Having spent enough time around here trying to decipher the stories behind deer tracks and other animal tracks, it was enlightening (and a bit unnerving) to read Bill Bakaitis' account of a deer kill told through tracks and other evidence left in the woods. Check it out; the comments are a good read, too.

Tuesday, February 2, 2010

10 annuals for flowers and foliage

Each catalog gets a list and then we make final decisions based on price, variety and shipping costs.
 Required reading this time of year includes a stack of seed catalogs. We get lots of them at sillydoggarden and, over the years, have come to rely heavily on a few favorites. For annual flowers, it's hard to go wrong with Select Seeds. This place just seems to be in tune with my taste, stocking lovely old-fashioned blooms that are fragrant, too. Other favorite seed sources include Baker Creek, Johnny's, Territorial and Stokes. Stokes is an especially good source for alyssum and lobelia, two plants that we grow by the flat to edge paths and fill containers.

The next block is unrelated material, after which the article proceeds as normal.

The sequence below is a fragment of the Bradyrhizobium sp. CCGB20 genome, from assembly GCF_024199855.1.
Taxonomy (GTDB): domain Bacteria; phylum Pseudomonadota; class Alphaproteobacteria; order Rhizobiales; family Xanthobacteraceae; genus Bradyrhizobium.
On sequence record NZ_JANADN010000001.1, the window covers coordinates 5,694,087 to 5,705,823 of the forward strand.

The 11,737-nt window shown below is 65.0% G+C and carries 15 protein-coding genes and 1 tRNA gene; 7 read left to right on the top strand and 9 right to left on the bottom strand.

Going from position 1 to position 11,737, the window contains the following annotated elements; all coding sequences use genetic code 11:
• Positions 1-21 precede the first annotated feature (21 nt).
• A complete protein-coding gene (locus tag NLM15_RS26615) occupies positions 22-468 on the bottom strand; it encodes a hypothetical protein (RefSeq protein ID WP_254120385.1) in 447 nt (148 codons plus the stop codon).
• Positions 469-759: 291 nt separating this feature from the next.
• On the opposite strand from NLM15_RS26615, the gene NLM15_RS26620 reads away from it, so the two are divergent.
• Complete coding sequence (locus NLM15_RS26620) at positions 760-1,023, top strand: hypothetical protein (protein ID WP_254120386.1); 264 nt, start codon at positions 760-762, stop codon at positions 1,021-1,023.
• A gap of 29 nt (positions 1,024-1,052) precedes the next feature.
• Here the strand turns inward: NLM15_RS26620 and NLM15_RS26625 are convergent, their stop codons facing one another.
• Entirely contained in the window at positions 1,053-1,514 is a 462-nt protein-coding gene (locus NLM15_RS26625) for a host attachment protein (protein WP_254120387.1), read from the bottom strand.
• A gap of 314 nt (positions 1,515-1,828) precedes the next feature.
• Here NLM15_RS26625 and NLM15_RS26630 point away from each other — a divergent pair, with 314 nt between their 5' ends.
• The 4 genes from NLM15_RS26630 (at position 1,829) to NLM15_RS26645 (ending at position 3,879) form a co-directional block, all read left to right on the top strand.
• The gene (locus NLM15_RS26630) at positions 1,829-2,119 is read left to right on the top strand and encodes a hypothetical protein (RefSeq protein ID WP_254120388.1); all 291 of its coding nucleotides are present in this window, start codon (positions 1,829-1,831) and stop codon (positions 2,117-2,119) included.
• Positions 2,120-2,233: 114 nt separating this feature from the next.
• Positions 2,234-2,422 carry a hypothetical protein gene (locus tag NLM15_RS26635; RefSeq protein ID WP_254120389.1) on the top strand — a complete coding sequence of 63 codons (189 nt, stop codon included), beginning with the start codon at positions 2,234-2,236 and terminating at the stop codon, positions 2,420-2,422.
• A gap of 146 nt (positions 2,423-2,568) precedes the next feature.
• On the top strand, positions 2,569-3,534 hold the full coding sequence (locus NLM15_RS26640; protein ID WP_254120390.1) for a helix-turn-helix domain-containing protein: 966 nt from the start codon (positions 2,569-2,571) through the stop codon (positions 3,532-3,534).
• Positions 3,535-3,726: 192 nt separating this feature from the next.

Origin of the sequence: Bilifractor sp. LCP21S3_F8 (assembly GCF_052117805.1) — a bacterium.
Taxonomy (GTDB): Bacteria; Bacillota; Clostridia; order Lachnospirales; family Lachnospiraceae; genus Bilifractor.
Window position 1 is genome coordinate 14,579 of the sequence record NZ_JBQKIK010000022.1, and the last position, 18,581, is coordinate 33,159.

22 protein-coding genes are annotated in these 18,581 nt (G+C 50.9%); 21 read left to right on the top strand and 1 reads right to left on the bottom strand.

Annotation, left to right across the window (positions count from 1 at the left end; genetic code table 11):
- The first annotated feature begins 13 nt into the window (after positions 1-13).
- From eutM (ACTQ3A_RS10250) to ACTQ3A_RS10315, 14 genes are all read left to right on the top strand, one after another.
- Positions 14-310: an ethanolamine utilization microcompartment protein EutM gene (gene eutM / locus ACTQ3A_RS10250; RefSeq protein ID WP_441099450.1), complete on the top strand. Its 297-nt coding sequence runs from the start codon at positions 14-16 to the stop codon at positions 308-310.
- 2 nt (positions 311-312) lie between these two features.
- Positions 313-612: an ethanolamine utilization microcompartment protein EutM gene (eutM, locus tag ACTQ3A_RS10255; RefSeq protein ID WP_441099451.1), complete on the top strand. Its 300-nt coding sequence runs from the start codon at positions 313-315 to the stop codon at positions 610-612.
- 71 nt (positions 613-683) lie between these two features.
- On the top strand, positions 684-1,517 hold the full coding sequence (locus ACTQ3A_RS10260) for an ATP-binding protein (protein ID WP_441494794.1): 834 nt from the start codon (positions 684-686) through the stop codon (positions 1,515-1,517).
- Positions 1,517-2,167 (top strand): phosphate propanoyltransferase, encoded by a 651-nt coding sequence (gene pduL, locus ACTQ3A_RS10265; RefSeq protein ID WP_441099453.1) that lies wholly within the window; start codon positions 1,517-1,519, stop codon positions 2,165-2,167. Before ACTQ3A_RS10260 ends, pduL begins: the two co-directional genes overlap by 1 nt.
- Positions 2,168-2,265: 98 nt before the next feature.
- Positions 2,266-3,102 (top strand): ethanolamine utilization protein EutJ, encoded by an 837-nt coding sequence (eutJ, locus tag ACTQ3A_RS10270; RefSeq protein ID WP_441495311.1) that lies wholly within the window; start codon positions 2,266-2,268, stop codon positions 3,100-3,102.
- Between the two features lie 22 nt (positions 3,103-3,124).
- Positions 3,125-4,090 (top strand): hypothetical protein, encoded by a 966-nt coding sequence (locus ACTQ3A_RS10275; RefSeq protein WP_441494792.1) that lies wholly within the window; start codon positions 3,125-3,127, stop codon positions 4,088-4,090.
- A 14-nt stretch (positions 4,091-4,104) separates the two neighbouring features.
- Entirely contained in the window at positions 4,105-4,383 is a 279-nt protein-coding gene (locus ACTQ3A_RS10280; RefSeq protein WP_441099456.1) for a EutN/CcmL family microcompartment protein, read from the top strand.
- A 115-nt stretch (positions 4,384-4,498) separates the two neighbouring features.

Some annuals are no-brainers that I grow year in and year out, no matter what. Others shift in and out of each year's palette; if I don't have the time (or money!) to grow them one year, they'll more than likely get another turn down the road. And, of course, there's always room for an experiment or two. This year I'm trying Schizopetalon walkeri 'Star Band'. It's described in Select Seeds as having petite feathery flowers with an almond fragrance. Anybody out there have any experience with it?

Here, then, are 10 annuals that are on my list for growing this year. The list isn't all-inclusive (what about heliotrope?), but it's a start.
1. Night phlox (Zaluzianskya capensis 'Midnight Candy'): The delicate white flowers open in the evening, releasing a sweet fragrance that you can almost taste. During the day the flowers curl up into balls, revealing the violet backside of the petals. A great pot plant to grow near where you sit in the evening.